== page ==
Wang Yi, 32, filed suit after 906 books he had paid to publish privately were taken from his home in Chengdu in western China. However, he told the International Herald Tribune he realized his chances of success are slim.
"The chances of victory aren't high, but even if the courts let us present our case, let us play the game -- that will be a victory, because then we can speak out against this censorship in the public arena," Wang said.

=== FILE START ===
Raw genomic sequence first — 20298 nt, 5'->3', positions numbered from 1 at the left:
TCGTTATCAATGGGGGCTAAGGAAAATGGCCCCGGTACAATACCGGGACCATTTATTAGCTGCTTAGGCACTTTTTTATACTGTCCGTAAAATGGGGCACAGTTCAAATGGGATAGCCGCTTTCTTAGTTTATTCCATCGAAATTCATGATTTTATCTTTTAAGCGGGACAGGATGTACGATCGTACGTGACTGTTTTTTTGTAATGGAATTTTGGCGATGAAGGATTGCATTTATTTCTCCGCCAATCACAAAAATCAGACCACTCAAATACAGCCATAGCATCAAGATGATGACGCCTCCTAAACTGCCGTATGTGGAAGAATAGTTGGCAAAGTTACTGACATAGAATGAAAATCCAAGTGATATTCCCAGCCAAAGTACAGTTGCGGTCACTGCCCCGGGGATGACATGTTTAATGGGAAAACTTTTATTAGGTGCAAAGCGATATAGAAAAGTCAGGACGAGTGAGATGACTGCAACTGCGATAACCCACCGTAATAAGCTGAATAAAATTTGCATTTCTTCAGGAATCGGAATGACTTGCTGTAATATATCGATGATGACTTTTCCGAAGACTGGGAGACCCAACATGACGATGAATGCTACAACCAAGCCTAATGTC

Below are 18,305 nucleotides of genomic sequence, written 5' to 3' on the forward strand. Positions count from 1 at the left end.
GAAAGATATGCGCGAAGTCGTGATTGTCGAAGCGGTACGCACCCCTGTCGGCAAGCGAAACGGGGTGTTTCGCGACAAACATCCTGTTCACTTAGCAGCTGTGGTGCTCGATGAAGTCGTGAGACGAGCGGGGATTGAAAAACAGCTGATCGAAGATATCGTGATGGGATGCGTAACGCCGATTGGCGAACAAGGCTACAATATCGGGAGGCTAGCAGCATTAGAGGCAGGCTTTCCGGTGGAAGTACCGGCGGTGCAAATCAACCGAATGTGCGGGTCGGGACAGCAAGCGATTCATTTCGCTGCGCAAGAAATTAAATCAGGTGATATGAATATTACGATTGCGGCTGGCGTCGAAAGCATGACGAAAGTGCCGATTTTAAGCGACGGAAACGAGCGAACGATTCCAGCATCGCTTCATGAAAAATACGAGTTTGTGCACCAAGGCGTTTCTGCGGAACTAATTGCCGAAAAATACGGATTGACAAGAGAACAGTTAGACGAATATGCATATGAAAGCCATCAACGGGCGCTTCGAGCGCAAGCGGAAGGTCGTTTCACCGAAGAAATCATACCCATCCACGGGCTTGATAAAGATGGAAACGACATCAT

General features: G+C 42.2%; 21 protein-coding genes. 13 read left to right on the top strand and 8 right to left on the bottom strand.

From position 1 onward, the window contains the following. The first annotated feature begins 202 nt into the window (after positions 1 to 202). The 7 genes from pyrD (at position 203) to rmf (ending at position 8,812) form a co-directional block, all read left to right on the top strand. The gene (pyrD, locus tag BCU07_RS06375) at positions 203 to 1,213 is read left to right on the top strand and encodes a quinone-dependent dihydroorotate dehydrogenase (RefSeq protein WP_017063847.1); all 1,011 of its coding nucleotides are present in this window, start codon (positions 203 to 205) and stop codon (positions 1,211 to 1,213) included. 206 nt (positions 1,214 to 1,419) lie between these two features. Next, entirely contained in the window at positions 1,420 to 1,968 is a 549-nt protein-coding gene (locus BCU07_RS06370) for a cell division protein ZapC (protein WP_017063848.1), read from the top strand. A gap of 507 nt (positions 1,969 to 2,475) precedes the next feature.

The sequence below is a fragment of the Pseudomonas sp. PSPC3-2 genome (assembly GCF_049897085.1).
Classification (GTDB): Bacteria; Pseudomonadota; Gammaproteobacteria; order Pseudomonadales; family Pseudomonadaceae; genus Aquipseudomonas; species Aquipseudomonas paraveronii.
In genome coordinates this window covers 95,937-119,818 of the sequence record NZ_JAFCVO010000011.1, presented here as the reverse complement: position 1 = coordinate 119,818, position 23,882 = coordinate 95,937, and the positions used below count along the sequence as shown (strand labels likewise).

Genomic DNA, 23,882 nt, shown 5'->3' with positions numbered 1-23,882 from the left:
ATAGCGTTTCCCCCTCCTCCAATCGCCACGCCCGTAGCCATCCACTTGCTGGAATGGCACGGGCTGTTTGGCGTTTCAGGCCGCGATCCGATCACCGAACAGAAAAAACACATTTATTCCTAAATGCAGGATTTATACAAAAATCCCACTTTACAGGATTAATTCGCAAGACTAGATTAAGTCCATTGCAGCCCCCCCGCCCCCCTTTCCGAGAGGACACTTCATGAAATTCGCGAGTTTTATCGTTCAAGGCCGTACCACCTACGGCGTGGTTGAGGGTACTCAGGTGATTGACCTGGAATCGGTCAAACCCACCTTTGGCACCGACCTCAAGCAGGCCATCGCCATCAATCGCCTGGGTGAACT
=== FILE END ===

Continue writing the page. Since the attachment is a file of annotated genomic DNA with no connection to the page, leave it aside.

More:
He said China's suppression of critical ideas and opinion is tightening despite leadership claims to the contrary.
"We must guide the media to strengthen its political awareness," said a recent commentary in People's Daily, the Communist Party's main newspaper. "When the news media correctly express the party's positions they are truly expressing the voice of the people."